Durham’s secret tower


A five minute walk north of the railway viaduct, upon a hill camouflaged by trees from almost all sides, sits a 150 year-old, 30-metre-high tower. Despite being one-and-a-half times the height of The Angel of The North, it is less of a tourist attraction and more of an abandoned relic of the University’s astronomical research heritage.

‘It must have been a spectacular sight.’

The observatory obelisk, an impressive sandstone monument, was once lit up at night to inform Durham Observatory researchers of the location of true North. It must have been a spectacular sight. The observatory was established in 1842, and fitted with an eight-foot telescope. The official observer was a full-time position requiring the incumbent to be a permanent resident at the observatory and, until 1866, be an unmarried man. Local philanthropist William Lloyd Wharton built the obelisk in 1850 to provide a northern marker for the university observatory (which is indeed located about 1 mile due south of the obelisk), but also to grant ‘employment for idle men during a bad period of depression’.

After a long period of much research, Durham University Observatory ceased astronomical measurements many years ago. It continues to operate as a weather station and has an unbroken record of measurements older than any other station in the UK bar the Radcliffe Observatory in Oxford. The obelisk has long been without any purpose.

You will find no mention of the obelisk on the university’s website or the observatory’s Wikipedia page. The nearest street, Obelisk Lane, however, does taunt passers-by with its presence, despite it being impossible to spot the tower whilst standing in the street. It is only up-close that one appreciates the scale of the structure. The base of the tower is reminiscent of Grey’s Monument in central Newcastle and is adorned with inscriptions giving its exact geographic coordinates and height above sea level. Even the entrance to the hidden internal stairway can be seen, which once would have allowed access to the tower’s upper echelon, although it seems it was bricked up some time ago. Standing at the base, the neck of the Victorian beast stretches wonderfully skyward with only the odd tree branch obscuring the view.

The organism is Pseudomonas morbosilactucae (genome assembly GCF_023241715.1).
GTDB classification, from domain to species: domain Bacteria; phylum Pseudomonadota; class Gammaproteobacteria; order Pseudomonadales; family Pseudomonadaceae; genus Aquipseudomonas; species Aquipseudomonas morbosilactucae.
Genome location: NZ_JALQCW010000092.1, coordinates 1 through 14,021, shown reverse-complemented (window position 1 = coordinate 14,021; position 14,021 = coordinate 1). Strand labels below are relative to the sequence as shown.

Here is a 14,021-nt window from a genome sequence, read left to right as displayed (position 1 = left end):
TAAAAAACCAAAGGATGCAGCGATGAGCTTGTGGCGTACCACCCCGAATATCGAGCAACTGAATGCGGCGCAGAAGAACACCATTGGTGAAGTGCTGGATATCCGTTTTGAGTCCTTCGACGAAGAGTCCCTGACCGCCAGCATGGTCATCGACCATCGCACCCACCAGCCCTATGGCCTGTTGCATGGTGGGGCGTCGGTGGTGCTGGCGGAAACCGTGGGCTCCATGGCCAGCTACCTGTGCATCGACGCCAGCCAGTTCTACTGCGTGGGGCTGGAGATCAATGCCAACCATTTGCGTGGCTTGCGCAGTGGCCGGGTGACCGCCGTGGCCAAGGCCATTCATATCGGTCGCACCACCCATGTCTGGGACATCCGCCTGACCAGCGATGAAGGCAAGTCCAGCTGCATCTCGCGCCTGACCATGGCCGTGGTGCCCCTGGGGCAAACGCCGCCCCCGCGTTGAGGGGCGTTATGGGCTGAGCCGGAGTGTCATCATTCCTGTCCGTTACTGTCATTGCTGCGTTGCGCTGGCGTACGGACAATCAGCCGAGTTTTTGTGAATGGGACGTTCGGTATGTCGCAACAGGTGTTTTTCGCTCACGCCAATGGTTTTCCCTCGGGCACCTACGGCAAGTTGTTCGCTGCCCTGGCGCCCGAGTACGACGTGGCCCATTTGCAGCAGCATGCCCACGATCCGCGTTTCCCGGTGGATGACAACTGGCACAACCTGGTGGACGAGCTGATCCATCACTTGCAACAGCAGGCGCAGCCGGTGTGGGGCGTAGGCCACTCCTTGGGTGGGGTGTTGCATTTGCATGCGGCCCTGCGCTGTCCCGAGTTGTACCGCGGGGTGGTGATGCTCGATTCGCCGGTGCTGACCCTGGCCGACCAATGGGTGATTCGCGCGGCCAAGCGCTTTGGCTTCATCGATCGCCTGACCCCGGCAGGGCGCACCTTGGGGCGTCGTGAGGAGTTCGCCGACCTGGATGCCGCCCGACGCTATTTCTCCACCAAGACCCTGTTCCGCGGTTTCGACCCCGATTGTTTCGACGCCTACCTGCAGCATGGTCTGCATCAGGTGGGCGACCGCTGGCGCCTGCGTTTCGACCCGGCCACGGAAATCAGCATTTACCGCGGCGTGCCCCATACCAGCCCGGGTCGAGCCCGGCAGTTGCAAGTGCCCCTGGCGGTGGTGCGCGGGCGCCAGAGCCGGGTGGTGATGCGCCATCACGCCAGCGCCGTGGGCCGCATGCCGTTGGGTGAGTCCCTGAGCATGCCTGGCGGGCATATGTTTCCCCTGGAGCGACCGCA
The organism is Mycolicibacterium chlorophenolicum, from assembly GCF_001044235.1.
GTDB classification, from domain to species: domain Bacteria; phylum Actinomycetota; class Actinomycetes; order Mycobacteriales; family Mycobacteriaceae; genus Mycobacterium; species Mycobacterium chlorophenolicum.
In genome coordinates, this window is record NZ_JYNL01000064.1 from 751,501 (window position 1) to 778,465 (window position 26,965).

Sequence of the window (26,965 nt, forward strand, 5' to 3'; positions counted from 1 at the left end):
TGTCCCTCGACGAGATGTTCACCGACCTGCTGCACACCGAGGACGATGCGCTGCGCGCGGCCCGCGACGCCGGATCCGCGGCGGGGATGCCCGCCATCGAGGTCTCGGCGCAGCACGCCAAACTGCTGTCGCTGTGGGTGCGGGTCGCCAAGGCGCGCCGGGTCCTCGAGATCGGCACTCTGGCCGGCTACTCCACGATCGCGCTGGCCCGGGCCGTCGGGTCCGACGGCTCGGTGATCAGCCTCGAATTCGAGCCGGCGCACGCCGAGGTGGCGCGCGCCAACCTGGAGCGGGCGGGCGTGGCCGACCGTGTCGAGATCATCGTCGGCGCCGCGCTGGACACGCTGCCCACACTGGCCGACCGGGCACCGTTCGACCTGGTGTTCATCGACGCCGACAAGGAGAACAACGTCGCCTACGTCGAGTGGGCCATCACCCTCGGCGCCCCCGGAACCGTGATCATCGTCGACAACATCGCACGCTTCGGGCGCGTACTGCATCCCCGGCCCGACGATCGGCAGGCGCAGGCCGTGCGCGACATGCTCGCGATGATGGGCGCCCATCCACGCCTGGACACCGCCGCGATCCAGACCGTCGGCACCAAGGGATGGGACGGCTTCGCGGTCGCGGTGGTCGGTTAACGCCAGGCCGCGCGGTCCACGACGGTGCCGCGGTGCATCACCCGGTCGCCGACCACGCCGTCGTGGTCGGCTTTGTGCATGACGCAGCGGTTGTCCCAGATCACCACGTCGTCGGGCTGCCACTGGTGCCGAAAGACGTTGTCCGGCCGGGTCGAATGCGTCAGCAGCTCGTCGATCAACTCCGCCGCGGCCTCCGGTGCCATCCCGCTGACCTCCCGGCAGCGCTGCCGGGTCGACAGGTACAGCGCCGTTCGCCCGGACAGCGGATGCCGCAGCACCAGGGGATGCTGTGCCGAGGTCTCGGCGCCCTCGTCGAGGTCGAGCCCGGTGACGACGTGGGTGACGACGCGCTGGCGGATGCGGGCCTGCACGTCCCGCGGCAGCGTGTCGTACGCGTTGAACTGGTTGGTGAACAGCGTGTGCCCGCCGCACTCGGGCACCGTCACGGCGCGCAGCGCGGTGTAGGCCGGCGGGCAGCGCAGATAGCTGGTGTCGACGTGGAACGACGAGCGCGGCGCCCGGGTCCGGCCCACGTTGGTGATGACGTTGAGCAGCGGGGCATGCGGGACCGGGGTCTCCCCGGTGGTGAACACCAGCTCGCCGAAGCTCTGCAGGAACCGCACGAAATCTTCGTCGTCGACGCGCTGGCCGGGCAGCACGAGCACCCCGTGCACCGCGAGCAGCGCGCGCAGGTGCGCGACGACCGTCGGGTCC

Veterans of Durham’s streets would be forgiven for not knowing of the tower’s existence.

It continues to operate as a weather station and has an unbroken record of measurements older than any other station in the UK bar the Radcliffe Observatory in Oxford.

The tower sits on the private land of St Leonard’s Catholic School and so is not open for viewing to the public. Time and neglect have not been kind, and though the general structure appears robust and sound, the tower has been attacked with graffiti and litter. Dense thickets of trees closely surround the site, making access difficult. Cracks have appeared over the inscriptions and a damaged ugly perimeter fence is dressed around the base.

The university’s knowledge of the obelisk appears to have been lost to the ages. When contacted, the current director of the observatory, Professor Tim Burt, said he was aware of the structure but had never  visited and did not know much about it. Ustinov College have recently begun making use of the observatory building on a temporary basis. According to their principal, Professor Glenn McGregor, Ustinov is interested in incorporating the history of the observatory into the college experience. The head of St Leonard’s Catholic School, Mr Simon Campbell,

stated that access for the public to the monument ‘would be very difficult with the monument being on the school site’ but it was ‘occasionally arranged for interested visitors to have a look during holiday times’.


Photographs and infographic by

5 thoughts on “Durham’s secret tower

  • “”””Even the entrance to the hidden internal stairway can be seen””””

    Where would that be?

    I couldn’t see it…

    • Oh it’s there, when I was young and silly, I entered and climbed, emerged from the first ‘window’ and traversed the crumbling pathway, back to the wall, petrified yet determined, then up to near the the top, using steps cut into the stone, either side. I made this journey many times, madness. I don’t know why.

  • The Obelisk was a very important part of my childhood. I went to Western Hill School at the top of Albert St and the obelisk was situated in the very extensive grounds of the school. St Leonard’s was the school next door. This was in the nineteen fifties. I was there from 1956 to 1963. We used to play around the obelisk during break and lunchtimes. The obelisk was then in pristine condition. Western Hill School is no longer in existence and it is now a private house.

    • Amazing story, thanks for sharing!

      This obelisk mystery is gradually getting solved… 🙂

      Still very intriguing

    • Me to, I remember it standing in a wide open area, we were not allowed to climb on it, i was down hill from the back door of the school the a short walk through a gully then up a bank ( which was muddy sometimes )
      I was at western hill school from 65-67 ish the school closed about this time


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